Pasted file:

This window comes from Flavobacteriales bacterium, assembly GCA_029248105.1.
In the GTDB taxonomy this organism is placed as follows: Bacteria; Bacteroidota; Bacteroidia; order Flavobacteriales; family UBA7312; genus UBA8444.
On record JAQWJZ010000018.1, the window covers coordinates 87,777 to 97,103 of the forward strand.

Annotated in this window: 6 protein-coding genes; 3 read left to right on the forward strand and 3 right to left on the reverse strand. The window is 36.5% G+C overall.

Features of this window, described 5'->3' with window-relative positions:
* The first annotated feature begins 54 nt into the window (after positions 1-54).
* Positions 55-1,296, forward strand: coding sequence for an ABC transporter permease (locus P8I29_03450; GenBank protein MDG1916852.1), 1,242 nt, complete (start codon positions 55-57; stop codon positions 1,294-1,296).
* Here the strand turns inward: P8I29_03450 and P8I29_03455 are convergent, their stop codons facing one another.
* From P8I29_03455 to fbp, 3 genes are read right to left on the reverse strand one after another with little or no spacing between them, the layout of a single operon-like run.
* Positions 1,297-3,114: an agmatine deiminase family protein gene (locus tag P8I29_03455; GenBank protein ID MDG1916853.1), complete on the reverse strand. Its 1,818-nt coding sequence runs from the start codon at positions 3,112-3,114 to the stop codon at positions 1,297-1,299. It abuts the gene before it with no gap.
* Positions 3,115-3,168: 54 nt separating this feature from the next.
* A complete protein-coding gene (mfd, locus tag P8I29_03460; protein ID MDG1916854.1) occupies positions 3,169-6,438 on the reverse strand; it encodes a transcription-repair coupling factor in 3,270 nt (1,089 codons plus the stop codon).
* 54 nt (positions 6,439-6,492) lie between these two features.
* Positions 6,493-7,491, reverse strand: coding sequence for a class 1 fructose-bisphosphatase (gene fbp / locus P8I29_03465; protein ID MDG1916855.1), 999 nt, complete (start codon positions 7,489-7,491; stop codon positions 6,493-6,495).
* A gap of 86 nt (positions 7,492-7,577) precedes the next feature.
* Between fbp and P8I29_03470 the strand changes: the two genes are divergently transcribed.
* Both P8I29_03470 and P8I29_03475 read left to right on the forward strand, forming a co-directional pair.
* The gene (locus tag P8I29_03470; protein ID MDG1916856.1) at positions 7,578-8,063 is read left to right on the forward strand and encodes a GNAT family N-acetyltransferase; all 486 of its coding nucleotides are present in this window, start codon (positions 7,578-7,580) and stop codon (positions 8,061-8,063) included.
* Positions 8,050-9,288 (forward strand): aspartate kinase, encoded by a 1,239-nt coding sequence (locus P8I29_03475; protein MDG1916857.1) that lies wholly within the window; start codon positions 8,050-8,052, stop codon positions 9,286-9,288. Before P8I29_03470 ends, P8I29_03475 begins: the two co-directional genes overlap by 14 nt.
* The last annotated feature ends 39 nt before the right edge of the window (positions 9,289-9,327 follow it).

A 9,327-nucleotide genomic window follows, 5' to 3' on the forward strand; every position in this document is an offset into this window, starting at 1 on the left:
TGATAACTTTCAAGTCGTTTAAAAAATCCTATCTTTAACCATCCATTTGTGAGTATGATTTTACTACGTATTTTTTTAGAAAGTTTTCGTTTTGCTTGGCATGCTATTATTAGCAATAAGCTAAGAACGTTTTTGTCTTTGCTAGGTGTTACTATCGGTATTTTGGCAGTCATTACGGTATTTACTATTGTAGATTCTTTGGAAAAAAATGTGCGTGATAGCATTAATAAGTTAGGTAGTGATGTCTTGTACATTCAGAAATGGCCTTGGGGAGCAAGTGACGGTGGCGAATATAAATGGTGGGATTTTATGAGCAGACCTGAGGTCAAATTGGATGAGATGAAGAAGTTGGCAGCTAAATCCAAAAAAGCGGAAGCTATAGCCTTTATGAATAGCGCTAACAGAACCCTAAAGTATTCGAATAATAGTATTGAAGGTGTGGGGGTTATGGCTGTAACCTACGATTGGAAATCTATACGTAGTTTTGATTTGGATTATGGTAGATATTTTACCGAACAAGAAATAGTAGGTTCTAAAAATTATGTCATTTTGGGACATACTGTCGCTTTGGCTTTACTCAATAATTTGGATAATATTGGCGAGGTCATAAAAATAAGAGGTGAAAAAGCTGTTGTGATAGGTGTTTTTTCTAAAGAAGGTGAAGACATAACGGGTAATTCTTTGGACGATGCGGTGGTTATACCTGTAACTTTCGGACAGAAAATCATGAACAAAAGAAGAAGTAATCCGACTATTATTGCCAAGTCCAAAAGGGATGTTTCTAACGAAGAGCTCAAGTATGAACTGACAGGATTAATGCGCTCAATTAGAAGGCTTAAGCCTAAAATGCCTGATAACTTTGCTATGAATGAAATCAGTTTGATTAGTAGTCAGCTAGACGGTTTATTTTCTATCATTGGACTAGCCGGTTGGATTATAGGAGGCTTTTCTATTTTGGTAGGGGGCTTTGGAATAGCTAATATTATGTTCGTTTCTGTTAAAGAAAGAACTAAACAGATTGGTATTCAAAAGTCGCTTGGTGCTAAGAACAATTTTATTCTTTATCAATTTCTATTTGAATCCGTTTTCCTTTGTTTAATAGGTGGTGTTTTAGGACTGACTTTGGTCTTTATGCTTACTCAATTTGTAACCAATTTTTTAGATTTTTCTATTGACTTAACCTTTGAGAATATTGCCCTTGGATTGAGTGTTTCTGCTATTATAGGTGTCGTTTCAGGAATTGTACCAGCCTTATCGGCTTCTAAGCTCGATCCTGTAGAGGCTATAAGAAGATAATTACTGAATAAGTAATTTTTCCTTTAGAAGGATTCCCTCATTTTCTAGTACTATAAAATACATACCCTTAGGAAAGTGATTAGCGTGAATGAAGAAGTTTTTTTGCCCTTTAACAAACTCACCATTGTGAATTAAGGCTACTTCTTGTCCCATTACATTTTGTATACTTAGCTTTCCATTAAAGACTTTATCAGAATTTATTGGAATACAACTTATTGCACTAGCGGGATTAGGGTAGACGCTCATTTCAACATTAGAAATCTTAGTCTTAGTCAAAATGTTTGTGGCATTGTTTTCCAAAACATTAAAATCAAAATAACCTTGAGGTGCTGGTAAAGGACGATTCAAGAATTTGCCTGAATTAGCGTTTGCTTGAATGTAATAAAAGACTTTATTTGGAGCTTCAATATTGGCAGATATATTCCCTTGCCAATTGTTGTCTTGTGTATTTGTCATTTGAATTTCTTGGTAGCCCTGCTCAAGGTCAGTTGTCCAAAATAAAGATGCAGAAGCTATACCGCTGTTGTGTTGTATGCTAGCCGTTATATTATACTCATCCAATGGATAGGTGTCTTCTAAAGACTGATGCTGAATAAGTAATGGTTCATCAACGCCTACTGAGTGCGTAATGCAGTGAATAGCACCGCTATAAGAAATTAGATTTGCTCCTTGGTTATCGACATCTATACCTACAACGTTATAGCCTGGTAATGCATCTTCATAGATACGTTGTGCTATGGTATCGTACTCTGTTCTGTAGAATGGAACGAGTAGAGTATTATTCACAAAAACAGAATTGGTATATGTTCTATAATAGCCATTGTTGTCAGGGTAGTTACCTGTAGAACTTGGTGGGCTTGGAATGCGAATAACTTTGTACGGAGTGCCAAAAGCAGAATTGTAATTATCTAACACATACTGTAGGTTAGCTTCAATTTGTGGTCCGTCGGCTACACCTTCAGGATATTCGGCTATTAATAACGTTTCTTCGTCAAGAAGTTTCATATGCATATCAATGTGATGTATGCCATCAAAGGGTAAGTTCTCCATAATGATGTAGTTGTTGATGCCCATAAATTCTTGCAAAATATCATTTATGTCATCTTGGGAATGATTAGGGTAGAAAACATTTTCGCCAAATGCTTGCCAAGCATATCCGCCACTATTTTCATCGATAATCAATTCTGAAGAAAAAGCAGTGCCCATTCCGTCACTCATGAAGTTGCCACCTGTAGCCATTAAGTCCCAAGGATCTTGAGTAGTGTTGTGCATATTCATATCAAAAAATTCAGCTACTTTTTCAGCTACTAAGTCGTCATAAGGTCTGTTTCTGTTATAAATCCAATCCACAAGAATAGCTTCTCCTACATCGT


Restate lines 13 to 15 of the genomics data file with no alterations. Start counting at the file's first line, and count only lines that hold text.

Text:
* 54 nt (positions 6,439-6,492) lie between these two features.
* Positions 6,493-7,491, reverse strand: coding sequence for a class 1 fructose-bisphosphatase (gene fbp / locus P8I29_03465; protein ID MDG1916855.1), 999 nt, complete (start codon positions 7,489-7,491; stop codon positions 6,493-6,495).
* A gap of 86 nt (positions 7,492-7,577) precedes the next feature.